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Draw the Line: Do wars justify censorship?

This article is part of Index's Draw the Line, an ongoing debate about free expression issues

By Sophie Armour, 12 August 2014

Each month, Index's Youth Advisory Board will choose a free expression topic and encourage readers to respond to the issues it raises via social media. Draw the Line also features pieces from our Young Writers/Artists programme as well as relevant features from our award-winning quarterly magazine.

This month's question: Do wars justify censorship?

The British government established the War Office Press Bureau 100 years ago this month to censor reports from the British Army before they were issued to the press. Colonel Ernest Swinton, the first man to be appointed the Army's official journalist, wrote later: "The principle which guided me in my work was above all to avoid helping the enemy… I essayed to tell as much of the truth as was compatible with safety, to guard against depression and pessimism, and to check unjustified optimism which might lead to a relaxation of effort."

During the First World War, censorship was deemed crucial to send the public the right messages, and keep the enemy in the dark about tactics.

Today, especially in times of war, governments continue with their attempts to control what the public and the outside world are told, often in the name of national security.

Amid the conflict in Israel and Gaza, both sides have been guilty of clamping down on free speech and the press.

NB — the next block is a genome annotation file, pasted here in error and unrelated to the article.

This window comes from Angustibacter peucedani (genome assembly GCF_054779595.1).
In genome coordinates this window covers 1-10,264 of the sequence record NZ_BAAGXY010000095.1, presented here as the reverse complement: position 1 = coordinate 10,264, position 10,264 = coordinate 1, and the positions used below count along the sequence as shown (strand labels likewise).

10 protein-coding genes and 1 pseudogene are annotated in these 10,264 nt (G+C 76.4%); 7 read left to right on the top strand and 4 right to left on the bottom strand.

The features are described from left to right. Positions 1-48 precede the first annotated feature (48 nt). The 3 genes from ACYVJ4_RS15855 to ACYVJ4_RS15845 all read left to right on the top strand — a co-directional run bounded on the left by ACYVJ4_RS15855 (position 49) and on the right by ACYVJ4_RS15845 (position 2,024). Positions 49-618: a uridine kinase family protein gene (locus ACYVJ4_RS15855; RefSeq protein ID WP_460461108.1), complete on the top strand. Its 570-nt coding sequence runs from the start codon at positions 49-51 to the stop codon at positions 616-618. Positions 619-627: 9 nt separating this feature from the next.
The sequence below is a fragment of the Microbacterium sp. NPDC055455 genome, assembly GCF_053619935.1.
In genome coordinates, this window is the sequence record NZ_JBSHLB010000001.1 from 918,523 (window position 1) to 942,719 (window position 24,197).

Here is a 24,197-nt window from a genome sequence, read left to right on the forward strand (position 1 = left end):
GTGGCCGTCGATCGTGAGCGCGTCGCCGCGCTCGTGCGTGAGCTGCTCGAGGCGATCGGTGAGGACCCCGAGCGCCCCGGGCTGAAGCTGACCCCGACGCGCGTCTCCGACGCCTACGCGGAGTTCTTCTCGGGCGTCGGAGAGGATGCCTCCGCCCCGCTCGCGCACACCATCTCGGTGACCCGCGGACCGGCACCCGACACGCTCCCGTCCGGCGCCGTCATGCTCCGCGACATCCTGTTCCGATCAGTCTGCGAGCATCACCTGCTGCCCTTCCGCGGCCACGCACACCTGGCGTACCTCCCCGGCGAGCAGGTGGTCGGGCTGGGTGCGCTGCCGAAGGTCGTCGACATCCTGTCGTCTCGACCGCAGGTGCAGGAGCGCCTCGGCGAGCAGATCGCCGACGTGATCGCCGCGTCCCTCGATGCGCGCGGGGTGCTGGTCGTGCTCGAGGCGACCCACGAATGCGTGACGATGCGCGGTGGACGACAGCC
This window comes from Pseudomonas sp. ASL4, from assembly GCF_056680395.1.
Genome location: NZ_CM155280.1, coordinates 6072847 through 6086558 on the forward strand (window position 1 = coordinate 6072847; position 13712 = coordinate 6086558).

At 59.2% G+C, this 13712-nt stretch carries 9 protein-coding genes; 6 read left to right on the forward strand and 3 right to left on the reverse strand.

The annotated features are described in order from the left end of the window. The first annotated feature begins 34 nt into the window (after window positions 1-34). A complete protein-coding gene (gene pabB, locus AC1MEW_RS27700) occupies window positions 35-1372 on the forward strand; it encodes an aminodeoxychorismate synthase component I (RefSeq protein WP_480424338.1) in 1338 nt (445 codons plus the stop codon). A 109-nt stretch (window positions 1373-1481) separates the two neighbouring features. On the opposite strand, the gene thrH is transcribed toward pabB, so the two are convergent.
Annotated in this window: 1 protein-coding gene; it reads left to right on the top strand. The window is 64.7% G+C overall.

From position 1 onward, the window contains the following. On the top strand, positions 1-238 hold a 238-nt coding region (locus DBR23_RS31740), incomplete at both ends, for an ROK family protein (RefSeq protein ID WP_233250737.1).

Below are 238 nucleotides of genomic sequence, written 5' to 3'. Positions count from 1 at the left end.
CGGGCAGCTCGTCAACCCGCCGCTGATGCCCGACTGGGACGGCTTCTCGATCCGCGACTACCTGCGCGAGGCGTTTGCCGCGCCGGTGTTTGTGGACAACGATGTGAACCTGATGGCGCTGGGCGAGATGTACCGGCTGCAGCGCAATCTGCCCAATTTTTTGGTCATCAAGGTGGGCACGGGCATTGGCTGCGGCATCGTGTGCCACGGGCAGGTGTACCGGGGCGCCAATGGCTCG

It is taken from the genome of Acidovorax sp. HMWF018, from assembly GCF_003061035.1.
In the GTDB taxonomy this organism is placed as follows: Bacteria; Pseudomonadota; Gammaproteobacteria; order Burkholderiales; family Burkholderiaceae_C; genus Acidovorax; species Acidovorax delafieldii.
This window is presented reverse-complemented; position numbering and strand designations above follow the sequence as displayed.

Israel last month conducted three air strikes on buildings housing media outlets in Gaza, injuring at least three journalists and, according to the Committee to Protect Journalists, violating international law.

On the Palestinian side, Hamas expelled Russia Today journalist Harry Fear after he referred to the location of rockets fired towards Israel on Twitter, and a university lecturer was arrested for criticising Palestinian president Mahmoud Abbas on Facebook.

As the internet provides a platform for everyone to publish information that might aid the enemy, reporting restrictions that were once limited to the work of journalists extend into the personal lives of us all.

In times of war, can censorship be justified in the name of keeping us safe? Or is national security simply an excuse used by governments to clamp down on their critics?

Participate in the discussion by tweeting your thoughts with the hashtag #indexdrawtheline and follow responses at Draw the Line.

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